I’ve spent the last…however long its been…mostly hacking away at my To-Watch list of old. Progress so far: Seasons 1 and 2 of Damages, Seasons 1-3 of Dexter, rewatching Season1 of Dollhouse, attempting to watch The 4400, and then also watching hours and hours of Whose Line Is It Anyway. Next up is Season 1 of The Closer, and I’m very excited.

BUT. Time goes on. New things air. And I try to keep up, or at least catch up.

8pm – Pretty Little Liars on ABC Family
8pm – The Event on ABC (2-hour midseason return!)
9pm – The Chicago Code on FOX
9pm – Being Human on SyFy

Of these four, I’m only current on The Event, and that’s only because there haven’t been any new episodes since my Great Catch Up of early January. Actually, I haven’t even started The Chicago Code yet. But people I trust tell me I should, so.

8pm – Glee on FOX
10pm – White Collar on USA

GWYNETH PALTROW IS BACK ON GLEE!!! (Which reminds me. I finally caught back up on Glee after my period of disenchantment. And I LOVE IT again. Good times.)

10pm – Justified on FX

Question for Wednesday: is Mr. Sunshine worth watching? I’ve been curious.

9pm – Bones on FOX
10pm – Facing Kate on USA

This week on Bones: continuation of the “sniper arc” I keep hearing about. What makes that actually exciting: Arnold Vosloo!

9pm – CSI: NY on CBS
9pm – Fringe on FOX

I really need to catch up on Fringe. I miss it.

11:30pm – Saturday Night Live (Zach Galifianakis and Jessie J.) on NBC

In Big Screen Brain news, I just saw The Adjustment Bureau. Expect a review in the next couple of days.

My Favorite Guest Actors – Issue 2

I’m pulling this feature out of the deep recesses of early Melted Brain because, well, writing reviews takes thinking and that’s hard so I don’t want to but I do want to post something so this is the best I could come up with. These men (yes, all men this time – I don’t know why, but I have a hard time remembering or getting really attached to female guest actors) are some of my very very favorite guest actors. They’ve all appeared on several of my favorite shows and, I’ll be honest, they all have that capacity to be excellently creepy. I am nothing if not consistent in my tastes. Here we go!

Arnold Vosloo








He tends to be cast as “The Middle Eastern Guy” and it is in that capacity that he has appeared on several of my favorite shows. Most notably, he played the slipperiest, trickiest, most difficult-to-find-nevermind-kill main 24 villain, Habib Marwan, on Day 4. He has also appeared on Chuck and NCIS and, most recently, on Bones (and that role is being reprised soon as the touted “sniper arc” moves forward). Generally, it is versatility that impresses me in an actor. But that isn’t really what gives Arnold Vosloo his appeal. Instead, what most impresses me about his various performances is the consistent steadiness in his carriage. No matter what he is doing or saying, there is always a certain element of…class, I guess you could call it. Nervousness and wavering are just not in his vocabulary and, really, it’s that steadiness that makes him so appealing and intimidating as a villain. And there is nothing better than an effortlessly intimidating villain. Except for maybe an effortlessly intimidating might-not-actually-be-a-villain, which is also an archetype he plays.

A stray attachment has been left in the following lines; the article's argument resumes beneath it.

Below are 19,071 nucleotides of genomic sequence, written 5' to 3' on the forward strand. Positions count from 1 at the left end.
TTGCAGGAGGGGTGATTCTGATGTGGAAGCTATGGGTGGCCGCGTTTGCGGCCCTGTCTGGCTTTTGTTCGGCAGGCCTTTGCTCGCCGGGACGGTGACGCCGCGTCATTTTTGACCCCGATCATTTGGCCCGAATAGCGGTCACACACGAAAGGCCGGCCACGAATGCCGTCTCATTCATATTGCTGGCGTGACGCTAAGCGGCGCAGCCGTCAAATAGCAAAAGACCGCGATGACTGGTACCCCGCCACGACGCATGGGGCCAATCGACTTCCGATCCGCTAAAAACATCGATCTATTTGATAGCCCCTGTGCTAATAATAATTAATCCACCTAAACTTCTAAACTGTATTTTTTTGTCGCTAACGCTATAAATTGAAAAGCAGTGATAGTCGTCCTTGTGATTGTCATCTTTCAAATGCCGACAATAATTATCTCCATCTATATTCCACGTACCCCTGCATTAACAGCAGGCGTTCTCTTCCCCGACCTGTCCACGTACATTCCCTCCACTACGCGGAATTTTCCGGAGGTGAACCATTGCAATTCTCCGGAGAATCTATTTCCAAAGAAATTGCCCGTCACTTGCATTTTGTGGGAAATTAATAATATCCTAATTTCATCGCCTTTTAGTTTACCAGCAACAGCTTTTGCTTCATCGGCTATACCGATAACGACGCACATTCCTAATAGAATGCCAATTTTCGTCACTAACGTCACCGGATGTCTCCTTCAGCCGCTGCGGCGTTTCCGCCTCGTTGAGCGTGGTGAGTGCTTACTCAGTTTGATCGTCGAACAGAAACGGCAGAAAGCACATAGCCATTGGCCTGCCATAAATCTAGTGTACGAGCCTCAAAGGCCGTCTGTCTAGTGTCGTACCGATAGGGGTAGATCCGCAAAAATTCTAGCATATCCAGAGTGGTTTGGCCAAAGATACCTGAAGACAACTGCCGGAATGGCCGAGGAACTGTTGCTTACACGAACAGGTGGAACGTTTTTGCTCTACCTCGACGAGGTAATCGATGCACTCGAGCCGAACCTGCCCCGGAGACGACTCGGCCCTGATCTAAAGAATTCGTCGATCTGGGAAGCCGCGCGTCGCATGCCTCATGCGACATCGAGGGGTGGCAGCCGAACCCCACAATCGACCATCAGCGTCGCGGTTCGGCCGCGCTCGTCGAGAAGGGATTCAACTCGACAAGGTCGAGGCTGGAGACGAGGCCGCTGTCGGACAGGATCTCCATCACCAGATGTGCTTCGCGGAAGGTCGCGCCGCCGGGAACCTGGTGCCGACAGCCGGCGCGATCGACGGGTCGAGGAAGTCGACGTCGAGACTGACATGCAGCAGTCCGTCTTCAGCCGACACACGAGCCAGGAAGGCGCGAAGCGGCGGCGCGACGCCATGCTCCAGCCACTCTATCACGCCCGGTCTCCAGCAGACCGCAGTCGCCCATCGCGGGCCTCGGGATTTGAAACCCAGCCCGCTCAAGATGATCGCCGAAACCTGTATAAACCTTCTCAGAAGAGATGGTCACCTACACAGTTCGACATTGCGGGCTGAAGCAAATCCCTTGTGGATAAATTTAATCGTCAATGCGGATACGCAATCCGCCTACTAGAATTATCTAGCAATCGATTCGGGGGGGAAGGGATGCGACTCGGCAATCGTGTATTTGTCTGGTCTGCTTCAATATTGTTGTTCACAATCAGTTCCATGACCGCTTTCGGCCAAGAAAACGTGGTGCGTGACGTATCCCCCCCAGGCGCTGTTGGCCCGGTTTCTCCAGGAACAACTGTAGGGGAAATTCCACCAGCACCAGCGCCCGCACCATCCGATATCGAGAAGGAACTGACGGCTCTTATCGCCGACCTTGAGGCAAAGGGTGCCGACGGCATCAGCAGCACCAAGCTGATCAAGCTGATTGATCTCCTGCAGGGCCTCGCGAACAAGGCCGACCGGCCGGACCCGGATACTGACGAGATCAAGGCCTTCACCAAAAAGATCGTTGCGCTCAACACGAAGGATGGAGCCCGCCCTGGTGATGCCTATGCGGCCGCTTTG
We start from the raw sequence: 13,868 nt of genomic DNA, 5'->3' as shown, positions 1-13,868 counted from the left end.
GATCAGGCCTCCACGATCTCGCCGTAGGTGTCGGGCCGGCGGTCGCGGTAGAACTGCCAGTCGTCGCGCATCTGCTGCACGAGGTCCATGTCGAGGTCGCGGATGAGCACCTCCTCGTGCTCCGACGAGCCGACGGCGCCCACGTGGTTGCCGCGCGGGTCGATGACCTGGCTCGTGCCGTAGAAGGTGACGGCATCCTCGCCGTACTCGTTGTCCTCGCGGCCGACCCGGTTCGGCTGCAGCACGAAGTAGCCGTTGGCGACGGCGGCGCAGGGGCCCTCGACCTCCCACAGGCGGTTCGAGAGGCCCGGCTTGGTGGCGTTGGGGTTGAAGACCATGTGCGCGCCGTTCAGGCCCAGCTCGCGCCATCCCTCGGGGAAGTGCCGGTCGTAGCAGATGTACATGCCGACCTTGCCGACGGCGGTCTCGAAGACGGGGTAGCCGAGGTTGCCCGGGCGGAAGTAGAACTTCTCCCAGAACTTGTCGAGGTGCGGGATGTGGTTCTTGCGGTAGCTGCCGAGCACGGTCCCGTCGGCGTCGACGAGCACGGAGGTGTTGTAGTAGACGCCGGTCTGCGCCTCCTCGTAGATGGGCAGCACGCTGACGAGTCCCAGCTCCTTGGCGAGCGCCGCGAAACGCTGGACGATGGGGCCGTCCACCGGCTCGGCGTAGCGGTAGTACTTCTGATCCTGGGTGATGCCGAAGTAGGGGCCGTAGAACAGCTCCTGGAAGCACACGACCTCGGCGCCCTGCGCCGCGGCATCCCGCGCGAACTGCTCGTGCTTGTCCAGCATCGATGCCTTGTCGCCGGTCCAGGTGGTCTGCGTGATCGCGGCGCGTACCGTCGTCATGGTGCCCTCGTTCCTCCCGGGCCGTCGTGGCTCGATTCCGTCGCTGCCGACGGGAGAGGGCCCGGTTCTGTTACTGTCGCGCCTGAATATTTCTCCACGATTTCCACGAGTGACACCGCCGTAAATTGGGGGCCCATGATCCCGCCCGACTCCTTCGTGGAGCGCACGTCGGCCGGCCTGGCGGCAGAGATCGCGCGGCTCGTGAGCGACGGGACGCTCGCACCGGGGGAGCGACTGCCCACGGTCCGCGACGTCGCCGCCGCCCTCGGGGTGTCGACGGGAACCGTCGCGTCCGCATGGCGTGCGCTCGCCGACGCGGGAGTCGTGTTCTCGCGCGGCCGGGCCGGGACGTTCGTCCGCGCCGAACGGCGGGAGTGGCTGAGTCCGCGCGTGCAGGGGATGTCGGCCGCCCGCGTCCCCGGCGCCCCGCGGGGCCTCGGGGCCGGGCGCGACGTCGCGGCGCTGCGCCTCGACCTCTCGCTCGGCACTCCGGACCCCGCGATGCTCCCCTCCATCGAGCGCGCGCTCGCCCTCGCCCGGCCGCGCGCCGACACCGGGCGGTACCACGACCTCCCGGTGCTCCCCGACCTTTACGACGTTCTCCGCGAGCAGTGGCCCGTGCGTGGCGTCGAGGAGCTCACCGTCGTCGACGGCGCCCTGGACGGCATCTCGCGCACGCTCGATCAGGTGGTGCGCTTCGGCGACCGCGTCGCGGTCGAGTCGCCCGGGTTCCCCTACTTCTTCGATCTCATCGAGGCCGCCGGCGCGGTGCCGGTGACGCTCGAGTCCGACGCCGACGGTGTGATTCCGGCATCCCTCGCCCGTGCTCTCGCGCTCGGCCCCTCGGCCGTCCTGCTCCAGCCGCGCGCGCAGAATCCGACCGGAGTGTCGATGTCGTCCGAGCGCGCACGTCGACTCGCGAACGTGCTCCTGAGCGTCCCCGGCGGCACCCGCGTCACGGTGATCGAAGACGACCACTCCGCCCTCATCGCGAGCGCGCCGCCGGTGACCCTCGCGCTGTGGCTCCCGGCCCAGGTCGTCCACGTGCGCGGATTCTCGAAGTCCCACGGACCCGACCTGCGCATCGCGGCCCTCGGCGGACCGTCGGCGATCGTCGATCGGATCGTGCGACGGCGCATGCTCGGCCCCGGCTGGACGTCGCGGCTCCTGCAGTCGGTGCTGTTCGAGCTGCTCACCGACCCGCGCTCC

Mark Pellegrino









This actor has a peculiar talent for portraying both innocuous benevolence and brute violence…often in the same character. The two best examples of this disparity are Jacob of Lost and Paul of Dexter. He is totally believable as a loving father/guardian type, as well as an abusive power-hungry sonofoabitch, and somehow he even carries off the transition between those two elements. It is thoroughly amazing. But, it is a little sad that he is being more and more typecast in that sort of role – other recent examples include appearances on Supernatural and Being Human. Though losing the opportunity to seem him anywhere at anytime would be sad, I would love to see Mark Pellegrino get his own show – preferably something that gives him a chance to show off a bit more versatility.